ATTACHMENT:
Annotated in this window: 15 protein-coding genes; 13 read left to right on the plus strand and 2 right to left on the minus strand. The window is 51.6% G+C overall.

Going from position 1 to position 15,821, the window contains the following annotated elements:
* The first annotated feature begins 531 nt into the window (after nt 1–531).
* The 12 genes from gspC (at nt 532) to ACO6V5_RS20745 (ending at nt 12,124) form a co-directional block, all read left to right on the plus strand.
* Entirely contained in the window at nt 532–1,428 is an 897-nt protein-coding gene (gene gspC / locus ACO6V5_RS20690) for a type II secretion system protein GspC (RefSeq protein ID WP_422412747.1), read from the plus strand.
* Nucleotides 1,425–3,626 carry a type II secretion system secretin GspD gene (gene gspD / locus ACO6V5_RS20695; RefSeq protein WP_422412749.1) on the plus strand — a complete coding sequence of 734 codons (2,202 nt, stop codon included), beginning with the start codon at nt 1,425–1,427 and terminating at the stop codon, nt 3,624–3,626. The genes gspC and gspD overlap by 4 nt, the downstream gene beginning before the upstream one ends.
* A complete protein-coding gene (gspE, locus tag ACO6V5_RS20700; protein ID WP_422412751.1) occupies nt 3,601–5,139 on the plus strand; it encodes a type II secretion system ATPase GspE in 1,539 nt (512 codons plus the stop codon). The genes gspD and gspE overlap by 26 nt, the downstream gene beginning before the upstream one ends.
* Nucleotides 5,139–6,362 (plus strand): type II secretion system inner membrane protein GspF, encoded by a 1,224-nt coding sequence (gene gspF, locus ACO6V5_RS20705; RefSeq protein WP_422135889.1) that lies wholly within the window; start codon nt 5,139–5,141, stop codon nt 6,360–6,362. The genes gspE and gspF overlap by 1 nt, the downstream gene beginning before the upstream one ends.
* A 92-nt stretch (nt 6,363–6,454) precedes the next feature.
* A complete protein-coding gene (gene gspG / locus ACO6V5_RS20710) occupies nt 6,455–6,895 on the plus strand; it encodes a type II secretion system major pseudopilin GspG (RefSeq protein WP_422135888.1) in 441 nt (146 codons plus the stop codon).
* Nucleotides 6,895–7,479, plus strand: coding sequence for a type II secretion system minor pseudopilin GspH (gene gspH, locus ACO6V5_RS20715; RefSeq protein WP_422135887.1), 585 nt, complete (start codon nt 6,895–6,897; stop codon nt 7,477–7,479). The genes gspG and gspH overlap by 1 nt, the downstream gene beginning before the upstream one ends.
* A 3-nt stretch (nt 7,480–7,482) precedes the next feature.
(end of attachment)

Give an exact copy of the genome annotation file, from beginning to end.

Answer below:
Annotated in this window: 15 protein-coding genes; 13 read left to right on the plus strand and 2 right to left on the minus strand. The window is 51.6% G+C overall.

Going from position 1 to position 15,821, the window contains the following annotated elements:
* The first annotated feature begins 531 nt into the window (after nt 1–531).
* The 12 genes from gspC (at nt 532) to ACO6V5_RS20745 (ending at nt 12,124) form a co-directional block, all read left to right on the plus strand.
* Entirely contained in the window at nt 532–1,428 is an 897-nt protein-coding gene (gene gspC / locus ACO6V5_RS20690) for a type II secretion system protein GspC (RefSeq protein ID WP_422412747.1), read from the plus strand.
* Nucleotides 1,425–3,626 carry a type II secretion system secretin GspD gene (gene gspD / locus ACO6V5_RS20695; RefSeq protein WP_422412749.1) on the plus strand — a complete coding sequence of 734 codons (2,202 nt, stop codon included), beginning with the start codon at nt 1,425–1,427 and terminating at the stop codon, nt 3,624–3,626. The genes gspC and gspD overlap by 4 nt, the downstream gene beginning before the upstream one ends.
* A complete protein-coding gene (gspE, locus tag ACO6V5_RS20700; protein ID WP_422412751.1) occupies nt 3,601–5,139 on the plus strand; it encodes a type II secretion system ATPase GspE in 1,539 nt (512 codons plus the stop codon). The genes gspD and gspE overlap by 26 nt, the downstream gene beginning before the upstream one ends.
* Nucleotides 5,139–6,362 (plus strand): type II secretion system inner membrane protein GspF, encoded by a 1,224-nt coding sequence (gene gspF, locus ACO6V5_RS20705; RefSeq protein WP_422135889.1) that lies wholly within the window; start codon nt 5,139–5,141, stop codon nt 6,360–6,362. The genes gspE and gspF overlap by 1 nt, the downstream gene beginning before the upstream one ends.
* A 92-nt stretch (nt 6,363–6,454) precedes the next feature.
* A complete protein-coding gene (gene gspG / locus ACO6V5_RS20710) occupies nt 6,455–6,895 on the plus strand; it encodes a type II secretion system major pseudopilin GspG (RefSeq protein WP_422135888.1) in 441 nt (146 codons plus the stop codon).
* Nucleotides 6,895–7,479, plus strand: coding sequence for a type II secretion system minor pseudopilin GspH (gene gspH, locus ACO6V5_RS20715; RefSeq protein WP_422135887.1), 585 nt, complete (start codon nt 6,895–6,897; stop codon nt 7,477–7,479). The genes gspG and gspH overlap by 1 nt, the downstream gene beginning before the upstream one ends.
* A 3-nt stretch (nt 7,480–7,482) precedes the next feature.